perspective

Speed Reading

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The book was “Go Dog, Go.” It’s the stuff of family lore.  I pulled it off the shelf at age 2, plopped down on our orange linoleum kitchen floor and read it out loud cover to cover.

My parents loved to tell this story of what a precocious reader I was. (My brothers would spitefully say I just memorized it because they read it to me every day.)   Still, I was in the Redbird group in Ms. Levell’s first grade class, which everyone knew was the highest group.  I’m not sure I always loved to read, but I had a knack for it from a young age.

As if that wasn’t enough, when I was in late elementary school, my Dad thought I should learn to speed read.  I’m not really sure how I learned it, but at some point I started using techniques that caused me to try to read as fast as I could.  It’s about inhaling chunks of text instead of individual words.  Larger and larger units. Zooming through page after page.

You may not be surprised that this change of speed made my understanding of what I was reading plummet.  I would fly through pages and have no idea what I had just read.  Through high school, college, and my PhD, I spent untold hours reading and rereading to slow myself down.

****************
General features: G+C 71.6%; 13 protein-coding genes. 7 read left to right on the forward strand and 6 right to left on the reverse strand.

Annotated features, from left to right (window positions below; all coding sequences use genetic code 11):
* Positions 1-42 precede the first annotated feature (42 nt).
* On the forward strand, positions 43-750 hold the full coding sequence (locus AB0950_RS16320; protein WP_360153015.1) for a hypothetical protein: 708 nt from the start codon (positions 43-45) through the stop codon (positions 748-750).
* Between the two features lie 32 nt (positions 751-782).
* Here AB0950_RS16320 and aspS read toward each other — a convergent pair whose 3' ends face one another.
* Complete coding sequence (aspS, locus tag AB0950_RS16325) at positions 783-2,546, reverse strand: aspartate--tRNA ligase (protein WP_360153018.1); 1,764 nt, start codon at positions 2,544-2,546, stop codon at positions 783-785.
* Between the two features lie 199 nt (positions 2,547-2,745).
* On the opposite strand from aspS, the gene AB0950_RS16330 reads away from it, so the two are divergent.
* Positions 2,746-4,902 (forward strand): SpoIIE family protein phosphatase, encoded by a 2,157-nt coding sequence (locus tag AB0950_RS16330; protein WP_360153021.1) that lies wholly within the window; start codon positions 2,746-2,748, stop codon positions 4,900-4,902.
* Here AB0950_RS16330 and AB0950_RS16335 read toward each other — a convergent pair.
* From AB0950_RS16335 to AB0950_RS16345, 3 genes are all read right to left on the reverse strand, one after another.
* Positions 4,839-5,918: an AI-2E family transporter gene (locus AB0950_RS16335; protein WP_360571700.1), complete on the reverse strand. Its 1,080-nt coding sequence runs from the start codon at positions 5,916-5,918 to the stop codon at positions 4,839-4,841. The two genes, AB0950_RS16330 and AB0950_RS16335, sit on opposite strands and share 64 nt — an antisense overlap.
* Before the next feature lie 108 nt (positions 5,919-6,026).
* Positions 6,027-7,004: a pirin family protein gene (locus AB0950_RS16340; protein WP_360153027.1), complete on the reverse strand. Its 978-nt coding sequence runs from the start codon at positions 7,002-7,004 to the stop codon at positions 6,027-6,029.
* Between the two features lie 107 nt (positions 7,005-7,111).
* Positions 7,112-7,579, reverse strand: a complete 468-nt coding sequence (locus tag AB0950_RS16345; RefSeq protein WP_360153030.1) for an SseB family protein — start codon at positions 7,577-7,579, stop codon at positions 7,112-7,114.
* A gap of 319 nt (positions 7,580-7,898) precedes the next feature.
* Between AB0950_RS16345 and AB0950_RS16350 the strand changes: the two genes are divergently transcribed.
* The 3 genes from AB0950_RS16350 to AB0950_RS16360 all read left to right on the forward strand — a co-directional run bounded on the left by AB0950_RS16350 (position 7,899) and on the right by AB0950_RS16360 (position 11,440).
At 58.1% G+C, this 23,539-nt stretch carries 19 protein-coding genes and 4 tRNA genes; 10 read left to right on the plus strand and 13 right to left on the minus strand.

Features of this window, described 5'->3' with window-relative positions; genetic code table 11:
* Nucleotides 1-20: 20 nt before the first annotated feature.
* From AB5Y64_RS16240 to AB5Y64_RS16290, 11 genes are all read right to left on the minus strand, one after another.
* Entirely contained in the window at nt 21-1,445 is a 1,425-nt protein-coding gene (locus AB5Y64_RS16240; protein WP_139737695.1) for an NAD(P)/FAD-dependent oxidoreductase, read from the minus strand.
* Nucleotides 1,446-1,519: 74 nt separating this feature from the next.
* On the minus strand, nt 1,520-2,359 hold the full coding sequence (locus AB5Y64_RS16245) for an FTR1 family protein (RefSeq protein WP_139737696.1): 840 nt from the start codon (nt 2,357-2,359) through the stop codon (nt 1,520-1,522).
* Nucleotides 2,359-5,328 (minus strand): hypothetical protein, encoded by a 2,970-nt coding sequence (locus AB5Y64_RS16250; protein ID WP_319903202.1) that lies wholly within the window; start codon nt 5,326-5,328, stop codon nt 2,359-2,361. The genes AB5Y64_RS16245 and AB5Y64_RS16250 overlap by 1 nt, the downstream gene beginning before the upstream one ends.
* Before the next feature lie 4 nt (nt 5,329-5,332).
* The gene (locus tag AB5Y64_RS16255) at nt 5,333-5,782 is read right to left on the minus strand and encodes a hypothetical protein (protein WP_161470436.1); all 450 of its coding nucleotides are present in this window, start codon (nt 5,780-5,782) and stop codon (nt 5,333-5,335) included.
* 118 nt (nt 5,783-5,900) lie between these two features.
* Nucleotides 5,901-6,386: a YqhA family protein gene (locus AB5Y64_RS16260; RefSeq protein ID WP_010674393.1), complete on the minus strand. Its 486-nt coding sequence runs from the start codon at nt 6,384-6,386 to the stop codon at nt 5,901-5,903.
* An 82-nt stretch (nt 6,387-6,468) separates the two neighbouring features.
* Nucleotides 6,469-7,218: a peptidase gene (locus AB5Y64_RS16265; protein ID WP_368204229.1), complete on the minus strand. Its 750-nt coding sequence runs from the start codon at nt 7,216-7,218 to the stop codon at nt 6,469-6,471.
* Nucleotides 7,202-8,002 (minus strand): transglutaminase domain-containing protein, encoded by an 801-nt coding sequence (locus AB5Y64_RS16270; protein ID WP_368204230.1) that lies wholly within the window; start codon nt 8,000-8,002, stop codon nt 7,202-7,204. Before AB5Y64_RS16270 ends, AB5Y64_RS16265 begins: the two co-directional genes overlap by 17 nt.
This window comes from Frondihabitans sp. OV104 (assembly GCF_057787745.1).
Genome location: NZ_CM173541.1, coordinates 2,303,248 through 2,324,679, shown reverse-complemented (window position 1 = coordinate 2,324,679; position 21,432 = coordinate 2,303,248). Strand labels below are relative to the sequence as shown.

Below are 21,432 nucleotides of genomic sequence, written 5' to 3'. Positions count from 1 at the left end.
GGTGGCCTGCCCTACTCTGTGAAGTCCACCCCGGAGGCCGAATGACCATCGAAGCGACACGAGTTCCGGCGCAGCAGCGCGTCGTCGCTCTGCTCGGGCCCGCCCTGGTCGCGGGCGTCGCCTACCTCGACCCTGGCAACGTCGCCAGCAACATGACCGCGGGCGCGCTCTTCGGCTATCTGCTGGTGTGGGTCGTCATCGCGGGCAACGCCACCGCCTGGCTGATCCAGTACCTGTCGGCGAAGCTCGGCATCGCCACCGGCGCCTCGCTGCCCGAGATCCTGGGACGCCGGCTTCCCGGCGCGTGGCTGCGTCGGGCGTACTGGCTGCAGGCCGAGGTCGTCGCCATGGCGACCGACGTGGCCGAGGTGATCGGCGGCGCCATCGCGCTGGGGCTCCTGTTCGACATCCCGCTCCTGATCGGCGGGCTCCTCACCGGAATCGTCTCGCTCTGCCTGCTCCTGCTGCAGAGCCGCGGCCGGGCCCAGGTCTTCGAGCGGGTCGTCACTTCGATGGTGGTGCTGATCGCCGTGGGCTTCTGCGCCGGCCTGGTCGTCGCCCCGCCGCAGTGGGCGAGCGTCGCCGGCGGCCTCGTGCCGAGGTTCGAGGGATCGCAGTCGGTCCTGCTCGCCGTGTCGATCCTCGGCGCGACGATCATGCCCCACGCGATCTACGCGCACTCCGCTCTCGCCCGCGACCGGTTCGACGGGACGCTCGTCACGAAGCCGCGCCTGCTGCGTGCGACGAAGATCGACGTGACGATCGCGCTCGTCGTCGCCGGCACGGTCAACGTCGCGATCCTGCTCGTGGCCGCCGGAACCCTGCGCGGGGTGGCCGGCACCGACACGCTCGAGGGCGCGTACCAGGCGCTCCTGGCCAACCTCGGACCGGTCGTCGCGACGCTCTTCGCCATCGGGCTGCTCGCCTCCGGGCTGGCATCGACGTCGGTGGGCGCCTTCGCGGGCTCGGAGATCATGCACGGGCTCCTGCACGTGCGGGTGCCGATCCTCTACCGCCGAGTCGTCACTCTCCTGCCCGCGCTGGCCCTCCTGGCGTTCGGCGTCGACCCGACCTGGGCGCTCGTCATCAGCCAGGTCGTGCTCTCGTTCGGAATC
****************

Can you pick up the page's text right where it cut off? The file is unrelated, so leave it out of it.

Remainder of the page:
Even all these years later, I think I’ve still got the mentality of “faster is better” inside my reading mind.  Once I made reading a priority during quarantine, I’ve been off to the races consuming books.

As I’ve said before, the books I am reading are about mindset change.  I’ve plowed quite a few of them in a row now, more like they are mindless romance novels than anything worth ruminating over.  There’s been a nagging voice in the back of my head that says “slow down and think about it…”  Or in a couple of them, the author asks questions at the end of each chapter.  Still, I’ve breezed through them, thinking I would come back to them at some point.  That hasn’t happened.

Right now I’m reading Chasing Cupcakes, recommended by many in the Stronger U Community.  I actually didn’t love the book at first. The author came at me from the very beginning, warning that I couldn’t just traipse through the chapters without doing any work.

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Today in my reading she talked about four stages of problem solving.  The first step is sensing, where you’ve identified an issue and are looking for information to remedy it. I’ve been in this stage for months now.  Reading mindset book after mindset book is interesting…I learn something different from each one.  But I haven’t really done anything concrete with it. Yes, I’ve changed my internal soundtrack, but I need to push forward in new directions. All this endless seeking makes little difference if it doesn’t change into doing.  At some point I have to move into solving, then I can circle back if things aren’t working out.

Time to stop piling on the information and pretending that is progress.  On to doing something.  I’m daring myself to get clear on what I’m chasing and move forward.

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